Getting a spot in the elite one percent club by no means secures your place there.
A sizable minority of those in the one percent shifted between 2007 and 2009, according to a recent Federal Reserve report, cited by the Wall Street Journal. A full third of those in the one percent in 2007 had fallen into the 99 percent by 2009, the report finds, with former members of the 99 percent stepping in to fill the void.
The findings indicate that though the one percent may be an easy symbol of income inequality plaguing many Americans, they're by no means a permanent class. Indeed, the past three recessions hit the one percent the hardest as a percentage of total income, according to a separate report in the WSJ. In addition, since recession, a large number of millionaires have fallen back; those Americans making $1 million or more shrunk by 40 percent between 2007 and 2009 alone.
The fluctuation may explain why most one percenters can't keep track of whether they're still in the club. A recent survey of 100 people making more than $350,000 from wealth marketing firm, HNW Inc. found that half of respondents don't think they're in the top percentile of income earners.
Still, it's undoubtedly good to be king in America today. The top one percent of earners saw their incomes jump 275 percent between 1979 and 2007, while the bottom one-fifth of earners only saw a 20 percent boost in income during the same period, according to the Congressional Budget Office. That's good news for some members of Congress, 57 of whom can count themselves as part of the one percent, according to USA Today.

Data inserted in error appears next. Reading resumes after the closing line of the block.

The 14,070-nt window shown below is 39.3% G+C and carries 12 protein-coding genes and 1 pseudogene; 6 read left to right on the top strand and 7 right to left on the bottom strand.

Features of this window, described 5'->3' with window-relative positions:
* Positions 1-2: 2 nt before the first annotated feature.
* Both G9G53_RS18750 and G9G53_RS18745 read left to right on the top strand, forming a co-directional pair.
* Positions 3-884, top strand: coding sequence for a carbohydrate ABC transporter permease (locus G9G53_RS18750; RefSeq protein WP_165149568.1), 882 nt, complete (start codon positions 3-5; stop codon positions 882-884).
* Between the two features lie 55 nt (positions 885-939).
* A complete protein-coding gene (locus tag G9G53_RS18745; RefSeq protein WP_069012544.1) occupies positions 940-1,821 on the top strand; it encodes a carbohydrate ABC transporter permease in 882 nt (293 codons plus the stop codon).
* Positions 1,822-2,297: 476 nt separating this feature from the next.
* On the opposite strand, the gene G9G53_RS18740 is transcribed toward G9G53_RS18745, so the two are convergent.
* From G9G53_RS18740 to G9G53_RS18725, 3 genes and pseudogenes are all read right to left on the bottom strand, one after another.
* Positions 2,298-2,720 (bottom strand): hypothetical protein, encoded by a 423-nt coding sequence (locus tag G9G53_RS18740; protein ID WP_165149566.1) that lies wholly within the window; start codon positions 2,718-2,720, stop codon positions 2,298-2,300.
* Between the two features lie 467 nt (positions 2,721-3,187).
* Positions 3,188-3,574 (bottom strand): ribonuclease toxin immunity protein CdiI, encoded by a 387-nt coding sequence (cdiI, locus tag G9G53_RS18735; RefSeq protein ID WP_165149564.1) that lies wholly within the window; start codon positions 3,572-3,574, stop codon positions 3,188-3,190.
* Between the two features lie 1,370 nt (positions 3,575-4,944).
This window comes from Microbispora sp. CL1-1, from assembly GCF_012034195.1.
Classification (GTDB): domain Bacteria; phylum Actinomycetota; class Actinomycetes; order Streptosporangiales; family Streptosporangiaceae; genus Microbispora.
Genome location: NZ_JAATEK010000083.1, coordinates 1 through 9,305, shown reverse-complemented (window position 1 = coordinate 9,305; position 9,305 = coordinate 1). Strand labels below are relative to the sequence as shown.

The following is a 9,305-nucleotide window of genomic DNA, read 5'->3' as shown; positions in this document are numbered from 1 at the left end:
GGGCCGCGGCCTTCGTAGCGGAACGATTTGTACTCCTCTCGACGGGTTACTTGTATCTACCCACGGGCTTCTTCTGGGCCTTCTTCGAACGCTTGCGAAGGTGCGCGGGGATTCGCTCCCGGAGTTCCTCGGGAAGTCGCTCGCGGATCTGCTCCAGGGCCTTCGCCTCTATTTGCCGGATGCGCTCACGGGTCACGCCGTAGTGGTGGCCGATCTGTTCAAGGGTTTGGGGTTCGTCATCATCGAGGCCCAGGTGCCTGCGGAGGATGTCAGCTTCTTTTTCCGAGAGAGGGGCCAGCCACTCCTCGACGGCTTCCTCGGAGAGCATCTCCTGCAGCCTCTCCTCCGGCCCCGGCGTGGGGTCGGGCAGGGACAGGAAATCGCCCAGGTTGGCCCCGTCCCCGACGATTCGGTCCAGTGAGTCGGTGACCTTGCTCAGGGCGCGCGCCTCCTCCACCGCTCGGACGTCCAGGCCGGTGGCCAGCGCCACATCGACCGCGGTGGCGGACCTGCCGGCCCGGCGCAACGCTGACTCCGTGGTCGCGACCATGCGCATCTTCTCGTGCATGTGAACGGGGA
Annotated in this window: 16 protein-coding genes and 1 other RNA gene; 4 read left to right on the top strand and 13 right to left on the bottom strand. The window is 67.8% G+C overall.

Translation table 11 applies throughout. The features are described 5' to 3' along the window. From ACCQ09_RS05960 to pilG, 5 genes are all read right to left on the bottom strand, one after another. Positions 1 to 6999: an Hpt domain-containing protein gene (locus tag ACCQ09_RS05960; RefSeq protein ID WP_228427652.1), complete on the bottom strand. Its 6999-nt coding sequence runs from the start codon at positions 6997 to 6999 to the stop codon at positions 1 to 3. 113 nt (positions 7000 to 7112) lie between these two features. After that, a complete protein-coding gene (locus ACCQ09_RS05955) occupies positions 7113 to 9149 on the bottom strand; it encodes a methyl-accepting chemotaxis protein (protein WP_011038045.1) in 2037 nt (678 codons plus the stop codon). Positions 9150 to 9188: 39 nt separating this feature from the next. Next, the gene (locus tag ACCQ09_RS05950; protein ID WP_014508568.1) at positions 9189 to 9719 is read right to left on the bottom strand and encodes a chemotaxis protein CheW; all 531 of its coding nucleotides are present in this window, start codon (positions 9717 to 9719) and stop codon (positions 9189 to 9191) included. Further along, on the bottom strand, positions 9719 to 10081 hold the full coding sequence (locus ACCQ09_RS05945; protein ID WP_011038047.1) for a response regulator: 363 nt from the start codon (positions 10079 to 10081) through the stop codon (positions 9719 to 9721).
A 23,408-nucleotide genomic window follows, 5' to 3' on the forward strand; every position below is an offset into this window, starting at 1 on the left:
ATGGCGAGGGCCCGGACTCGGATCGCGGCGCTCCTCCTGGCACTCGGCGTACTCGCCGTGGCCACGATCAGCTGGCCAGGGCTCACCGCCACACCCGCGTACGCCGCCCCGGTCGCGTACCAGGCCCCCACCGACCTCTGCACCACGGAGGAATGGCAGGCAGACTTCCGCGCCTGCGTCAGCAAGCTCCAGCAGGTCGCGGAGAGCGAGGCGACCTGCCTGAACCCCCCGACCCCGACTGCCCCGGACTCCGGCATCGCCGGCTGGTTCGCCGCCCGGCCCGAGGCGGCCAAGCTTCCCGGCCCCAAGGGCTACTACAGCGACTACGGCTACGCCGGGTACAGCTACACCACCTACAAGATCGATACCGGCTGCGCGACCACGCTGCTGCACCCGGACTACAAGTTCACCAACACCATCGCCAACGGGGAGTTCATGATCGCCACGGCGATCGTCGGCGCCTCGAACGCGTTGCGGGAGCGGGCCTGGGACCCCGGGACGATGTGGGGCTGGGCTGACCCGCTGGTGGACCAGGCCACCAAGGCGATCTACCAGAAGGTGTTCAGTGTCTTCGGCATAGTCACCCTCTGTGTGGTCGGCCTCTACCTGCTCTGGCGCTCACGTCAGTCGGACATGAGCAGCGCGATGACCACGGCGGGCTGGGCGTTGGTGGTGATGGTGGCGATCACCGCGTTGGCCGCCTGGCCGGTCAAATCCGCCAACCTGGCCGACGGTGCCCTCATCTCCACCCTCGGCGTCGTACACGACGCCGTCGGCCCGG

The findings come as Occupy Wall Street celebrates its two month anniversary of protesting income inequality and other topics in cities around the world. The movement claims to represent the 99 percent of ordinary Americans and sets itself up in contrast with the top one percent of earners.
Some prominent one percenters have come out in support of the movement, however. Among them are billionaire George Soros, actor Alec Baldwin, filmmaker Michael Moore and hip hop mogul Russel Simmons.
The slideshow below shows the top 10 occupations of the 1 percent: